To promote its new E7 passenger locomotive, General Motors took the unusual–for a locomotive manufacturer–step of ordering four dome cars from Pullman: a dome coach, dome diner, dome sleeper, and dome lounge. Completed in May, 1947, the cars and matching locomotive were painted an unusual shade of blue, with stainless steel fluted panels bolted on to give the train an added taste of modernity. General Motors called it the Train of Tomorrow and sent it on a tour throughout the nation.
General Motors staged this photo of the Train of Tomorrow near Lake Orion, Michigan.
Like Burlington’s Silver Dome, the Train of Tomorrow‘s domes had flat glass and, where possible, used General Motors components such as Frigidaire air conditioners and Hyatt roller bearings. The interiors were highly imaginative.
Floor plan of the dome coach, Star Dust.
For example, the dome coach, “Star Dust,” had 16 seats in front of the dome, 12 seats and two washrooms behind the dome, and three separate compartments underneath the dome with 20 seats, for a total of 58 revenue seats.
Floor plan of the dome sleeper, Dream Cloud.
The dome sleeper, “Dream Cloud,” had eight duplex roomettes behind the dome, two drawing rooms (three beds each) in front of the dome, and three compartments (two beds each) beneath the dome, for a total of 20 beds. While this was about average for a sleeping car, drawing rooms were not particularly popular, so no other dome sleepers like this would ever be built.
Floor plan of the dome diner, Sky View.
The dome diner, “Sky View,” had 18 seats at dining tables in the dome, 24 seats behind the dome, and 10 seats in a private dining room underneath the dome, for a total of 52 seats. This was far more than conventional dining cars, which typically had 36 seats. The all-electric kitchen (a first–most dining car stoves were wood-fired) was in front of the dome with part of it extending underneath the dome, and a dumbwaiter connected the kitchen with the dome so servers did not have to carry food and dishes up and down stairs.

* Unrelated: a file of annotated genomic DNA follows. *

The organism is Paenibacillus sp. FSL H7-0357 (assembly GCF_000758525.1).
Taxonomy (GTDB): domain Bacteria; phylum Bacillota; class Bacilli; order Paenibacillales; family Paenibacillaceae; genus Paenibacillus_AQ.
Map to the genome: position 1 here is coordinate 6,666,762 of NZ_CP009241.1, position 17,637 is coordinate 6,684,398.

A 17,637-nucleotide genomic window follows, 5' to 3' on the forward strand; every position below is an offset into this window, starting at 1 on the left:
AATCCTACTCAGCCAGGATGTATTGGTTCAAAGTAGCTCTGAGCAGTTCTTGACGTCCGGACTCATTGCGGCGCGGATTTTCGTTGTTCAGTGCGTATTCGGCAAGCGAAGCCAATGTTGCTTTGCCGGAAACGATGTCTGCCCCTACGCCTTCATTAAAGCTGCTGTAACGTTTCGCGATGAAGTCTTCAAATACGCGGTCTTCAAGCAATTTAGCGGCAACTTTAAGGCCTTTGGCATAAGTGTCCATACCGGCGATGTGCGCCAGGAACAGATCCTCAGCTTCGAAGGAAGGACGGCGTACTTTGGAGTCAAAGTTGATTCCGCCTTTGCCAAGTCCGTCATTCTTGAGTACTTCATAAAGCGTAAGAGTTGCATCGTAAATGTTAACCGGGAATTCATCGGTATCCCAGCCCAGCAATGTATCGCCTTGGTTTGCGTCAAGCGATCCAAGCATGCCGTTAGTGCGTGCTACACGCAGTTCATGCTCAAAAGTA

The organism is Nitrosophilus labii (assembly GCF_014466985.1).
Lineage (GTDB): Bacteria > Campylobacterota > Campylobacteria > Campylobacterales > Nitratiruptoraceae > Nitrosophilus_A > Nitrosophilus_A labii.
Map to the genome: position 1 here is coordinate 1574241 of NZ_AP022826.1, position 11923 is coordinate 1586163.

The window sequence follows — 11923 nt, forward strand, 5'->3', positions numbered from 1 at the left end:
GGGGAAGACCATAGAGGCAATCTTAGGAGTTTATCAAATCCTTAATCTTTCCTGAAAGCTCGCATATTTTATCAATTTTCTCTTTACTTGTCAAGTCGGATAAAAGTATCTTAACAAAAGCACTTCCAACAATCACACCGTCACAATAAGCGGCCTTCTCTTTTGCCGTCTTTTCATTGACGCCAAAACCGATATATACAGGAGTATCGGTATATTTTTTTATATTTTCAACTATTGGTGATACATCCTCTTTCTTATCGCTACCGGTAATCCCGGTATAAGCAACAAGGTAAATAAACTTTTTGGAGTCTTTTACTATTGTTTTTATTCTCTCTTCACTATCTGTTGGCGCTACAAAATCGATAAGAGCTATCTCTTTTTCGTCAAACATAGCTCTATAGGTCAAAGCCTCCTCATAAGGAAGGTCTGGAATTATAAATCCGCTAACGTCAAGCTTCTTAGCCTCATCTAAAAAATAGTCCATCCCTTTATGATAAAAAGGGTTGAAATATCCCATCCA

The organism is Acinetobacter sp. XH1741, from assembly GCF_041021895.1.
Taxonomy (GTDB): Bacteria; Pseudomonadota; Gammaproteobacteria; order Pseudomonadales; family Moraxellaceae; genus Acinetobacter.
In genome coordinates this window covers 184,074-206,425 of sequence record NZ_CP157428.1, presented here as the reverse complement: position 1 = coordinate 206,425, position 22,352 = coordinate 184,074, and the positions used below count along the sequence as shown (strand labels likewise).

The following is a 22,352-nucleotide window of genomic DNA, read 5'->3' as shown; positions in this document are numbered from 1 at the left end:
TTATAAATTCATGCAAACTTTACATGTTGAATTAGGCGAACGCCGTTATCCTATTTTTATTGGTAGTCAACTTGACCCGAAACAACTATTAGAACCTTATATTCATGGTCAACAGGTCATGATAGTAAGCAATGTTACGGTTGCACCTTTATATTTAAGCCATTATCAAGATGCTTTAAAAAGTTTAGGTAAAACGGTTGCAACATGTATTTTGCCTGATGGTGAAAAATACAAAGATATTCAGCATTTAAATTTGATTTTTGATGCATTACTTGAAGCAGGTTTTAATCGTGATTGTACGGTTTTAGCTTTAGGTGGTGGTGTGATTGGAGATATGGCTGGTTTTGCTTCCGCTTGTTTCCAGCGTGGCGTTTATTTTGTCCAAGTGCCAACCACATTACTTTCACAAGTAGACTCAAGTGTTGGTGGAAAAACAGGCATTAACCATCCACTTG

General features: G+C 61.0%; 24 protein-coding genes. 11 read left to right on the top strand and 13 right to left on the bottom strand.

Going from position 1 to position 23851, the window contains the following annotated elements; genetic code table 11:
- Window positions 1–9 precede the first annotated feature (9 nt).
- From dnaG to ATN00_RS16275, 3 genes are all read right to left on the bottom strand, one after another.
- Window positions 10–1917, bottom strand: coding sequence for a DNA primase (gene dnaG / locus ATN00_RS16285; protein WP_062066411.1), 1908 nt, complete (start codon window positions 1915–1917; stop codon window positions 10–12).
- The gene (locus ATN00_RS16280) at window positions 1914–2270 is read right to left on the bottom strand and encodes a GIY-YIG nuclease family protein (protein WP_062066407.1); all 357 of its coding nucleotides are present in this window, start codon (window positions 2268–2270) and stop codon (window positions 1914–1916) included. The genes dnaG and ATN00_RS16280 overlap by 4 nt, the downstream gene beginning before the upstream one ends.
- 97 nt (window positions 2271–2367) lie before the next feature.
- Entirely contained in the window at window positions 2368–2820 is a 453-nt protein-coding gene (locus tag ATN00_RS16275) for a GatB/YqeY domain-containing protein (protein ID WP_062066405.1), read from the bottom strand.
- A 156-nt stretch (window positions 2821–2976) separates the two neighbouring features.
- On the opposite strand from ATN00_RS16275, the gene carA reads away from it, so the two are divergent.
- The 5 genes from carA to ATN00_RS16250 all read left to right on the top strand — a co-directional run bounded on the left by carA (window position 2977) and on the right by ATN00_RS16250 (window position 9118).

Floor plan of the dome lounge, Moon Glow (after the Union Pacific square off the rounded end, which was on the right, in 1959).
In addition to the 24 dome seats, the dome lounge, “Moon Glow,” had a total of 44 seats downstairs in a variety of configurations.
GM printed millions of copies of this brochure, which often sell on ebay for modest prices considering they are from 65 years ago. Apparently designed before the train was completed, the brochure features artists’ conceptions of the interiors of each car. The only graphic showing a dome interior is of the dome coach. The graphic showing the exterior of the entire train appears to be signed “Dave A. Meyer.” General Motors had its own styling and art department which designed the train along with this and other advertising brochures.